Those favoring an assumption of equal parenting-time and decision-making will argue that the Court is still required to consider all relevant factors, and that while “equal” may be the starting point in the analysis, a judge can give a parent less time, or no decision-making authority at all, where it is deemed to be in the best interest of the child. And that is true. But I would remind them that Arizona law was also changed in a way that makes such an outcome less likely.
Arizona Revised Statutes, Section 403 contains a list of factors that the Court shall consider in determining Legal Decision-Making and Parenting-Time. Before the law was changed, that statute contained a factor which required a judge to consider whether a parent had historically provided primary care for the child. But that factor was removed from the statute and replaced with this: “The court shall consider all factors that are relevant to the child’s physical and emotional well-being, including . . . (1) The past, present and potential future relationship between the parent and the child.”
So now, in making the all-important decision on where the child lives and who will make major decisions, the judge is required to consider a parent’s unproven “potential.” Instead of giving primary consideration to which parent actually took care of the child throughout his or her life, the Court must give equal weight to the other parent’s “potential.”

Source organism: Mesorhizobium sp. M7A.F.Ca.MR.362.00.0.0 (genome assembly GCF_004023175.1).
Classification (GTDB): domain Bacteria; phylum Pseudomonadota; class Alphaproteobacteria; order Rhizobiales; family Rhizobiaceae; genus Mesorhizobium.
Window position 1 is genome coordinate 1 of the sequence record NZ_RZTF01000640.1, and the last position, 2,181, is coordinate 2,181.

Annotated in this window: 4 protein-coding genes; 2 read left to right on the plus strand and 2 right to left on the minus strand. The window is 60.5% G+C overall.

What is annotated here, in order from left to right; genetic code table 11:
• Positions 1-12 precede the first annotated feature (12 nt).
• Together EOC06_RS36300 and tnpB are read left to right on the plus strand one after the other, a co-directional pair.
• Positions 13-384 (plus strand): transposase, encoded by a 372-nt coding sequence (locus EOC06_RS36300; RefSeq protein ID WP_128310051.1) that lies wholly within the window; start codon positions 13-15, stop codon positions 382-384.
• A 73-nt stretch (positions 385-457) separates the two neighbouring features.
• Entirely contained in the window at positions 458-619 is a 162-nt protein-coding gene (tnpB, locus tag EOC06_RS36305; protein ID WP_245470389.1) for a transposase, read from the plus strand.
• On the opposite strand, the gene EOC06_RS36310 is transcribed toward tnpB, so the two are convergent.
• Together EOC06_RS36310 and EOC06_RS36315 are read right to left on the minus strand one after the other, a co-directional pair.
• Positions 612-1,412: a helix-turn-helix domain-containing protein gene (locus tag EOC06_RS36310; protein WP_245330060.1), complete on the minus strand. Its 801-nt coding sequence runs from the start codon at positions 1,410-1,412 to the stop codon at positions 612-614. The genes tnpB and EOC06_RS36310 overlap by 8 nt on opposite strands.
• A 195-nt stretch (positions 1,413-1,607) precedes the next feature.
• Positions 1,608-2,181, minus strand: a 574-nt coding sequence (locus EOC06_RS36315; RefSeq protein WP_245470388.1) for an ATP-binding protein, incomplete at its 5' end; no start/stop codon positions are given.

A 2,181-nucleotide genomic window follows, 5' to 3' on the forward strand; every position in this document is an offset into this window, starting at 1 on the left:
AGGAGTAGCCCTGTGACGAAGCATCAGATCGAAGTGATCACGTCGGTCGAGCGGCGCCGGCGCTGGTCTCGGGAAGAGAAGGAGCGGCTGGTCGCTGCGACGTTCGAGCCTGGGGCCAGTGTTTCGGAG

But here’s the problem — How many people do you know who never lived up to their potential? How many athletes were top draft picks but never became stars? How many employees were promoted but never became effective managers or supervisors? — How many moms or dads were excited when their baby was born but never became active and involved parents? In my opinion, it is a huge mistake to emphasize “potential” over actual experience, or even to give it equal weight. Because past history is the best predictor of future behavior. Thus, by putting too much stock in “potential,” the danger of a bad outcome is evident. And in the end, when a father or mother is awarded equal parenting-time and decision-making authority and never lives up to his or her potential, it is the children who suffer.